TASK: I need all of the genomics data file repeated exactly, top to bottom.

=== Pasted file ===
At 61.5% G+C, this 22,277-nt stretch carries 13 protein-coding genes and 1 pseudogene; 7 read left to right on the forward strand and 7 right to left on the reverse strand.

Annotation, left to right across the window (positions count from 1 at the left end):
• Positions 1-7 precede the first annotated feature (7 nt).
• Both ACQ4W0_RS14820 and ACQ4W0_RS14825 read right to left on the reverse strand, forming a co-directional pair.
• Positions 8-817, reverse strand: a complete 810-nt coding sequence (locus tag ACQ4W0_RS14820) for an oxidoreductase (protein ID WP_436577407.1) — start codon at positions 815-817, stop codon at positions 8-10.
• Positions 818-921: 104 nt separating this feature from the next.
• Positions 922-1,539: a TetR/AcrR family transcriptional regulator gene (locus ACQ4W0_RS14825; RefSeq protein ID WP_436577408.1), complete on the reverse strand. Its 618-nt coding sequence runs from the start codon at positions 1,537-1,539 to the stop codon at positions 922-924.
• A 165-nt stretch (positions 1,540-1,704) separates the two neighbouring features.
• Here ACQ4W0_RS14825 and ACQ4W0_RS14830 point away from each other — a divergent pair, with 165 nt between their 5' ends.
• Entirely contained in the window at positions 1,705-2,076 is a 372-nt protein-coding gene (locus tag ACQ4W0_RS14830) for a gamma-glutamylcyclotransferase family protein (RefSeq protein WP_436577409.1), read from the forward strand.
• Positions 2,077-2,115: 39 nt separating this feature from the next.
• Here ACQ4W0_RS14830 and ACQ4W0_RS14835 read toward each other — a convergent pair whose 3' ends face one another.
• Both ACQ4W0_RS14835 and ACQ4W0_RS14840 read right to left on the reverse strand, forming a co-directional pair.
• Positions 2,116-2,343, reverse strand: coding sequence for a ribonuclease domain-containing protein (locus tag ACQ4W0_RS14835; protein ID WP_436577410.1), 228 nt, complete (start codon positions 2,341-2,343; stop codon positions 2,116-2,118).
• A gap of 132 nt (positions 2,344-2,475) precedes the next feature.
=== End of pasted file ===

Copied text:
At 61.5% G+C, this 22,277-nt stretch carries 13 protein-coding genes and 1 pseudogene; 7 read left to right on the forward strand and 7 right to left on the reverse strand.

Annotation, left to right across the window (positions count from 1 at the left end):
• Positions 1-7 precede the first annotated feature (7 nt).
• Both ACQ4W0_RS14820 and ACQ4W0_RS14825 read right to left on the reverse strand, forming a co-directional pair.
• Positions 8-817, reverse strand: a complete 810-nt coding sequence (locus tag ACQ4W0_RS14820) for an oxidoreductase (protein ID WP_436577407.1) — start codon at positions 815-817, stop codon at positions 8-10.
• Positions 818-921: 104 nt separating this feature from the next.
• Positions 922-1,539: a TetR/AcrR family transcriptional regulator gene (locus ACQ4W0_RS14825; RefSeq protein ID WP_436577408.1), complete on the reverse strand. Its 618-nt coding sequence runs from the start codon at positions 1,537-1,539 to the stop codon at positions 922-924.
• A 165-nt stretch (positions 1,540-1,704) separates the two neighbouring features.
• Here ACQ4W0_RS14825 and ACQ4W0_RS14830 point away from each other — a divergent pair, with 165 nt between their 5' ends.
• Entirely contained in the window at positions 1,705-2,076 is a 372-nt protein-coding gene (locus tag ACQ4W0_RS14830) for a gamma-glutamylcyclotransferase family protein (RefSeq protein WP_436577409.1), read from the forward strand.
• Positions 2,077-2,115: 39 nt separating this feature from the next.
• Here ACQ4W0_RS14830 and ACQ4W0_RS14835 read toward each other — a convergent pair whose 3' ends face one another.
• Both ACQ4W0_RS14835 and ACQ4W0_RS14840 read right to left on the reverse strand, forming a co-directional pair.
• Positions 2,116-2,343, reverse strand: coding sequence for a ribonuclease domain-containing protein (locus tag ACQ4W0_RS14835; protein ID WP_436577410.1), 228 nt, complete (start codon positions 2,341-2,343; stop codon positions 2,116-2,118).
• A gap of 132 nt (positions 2,344-2,475) precedes the next feature.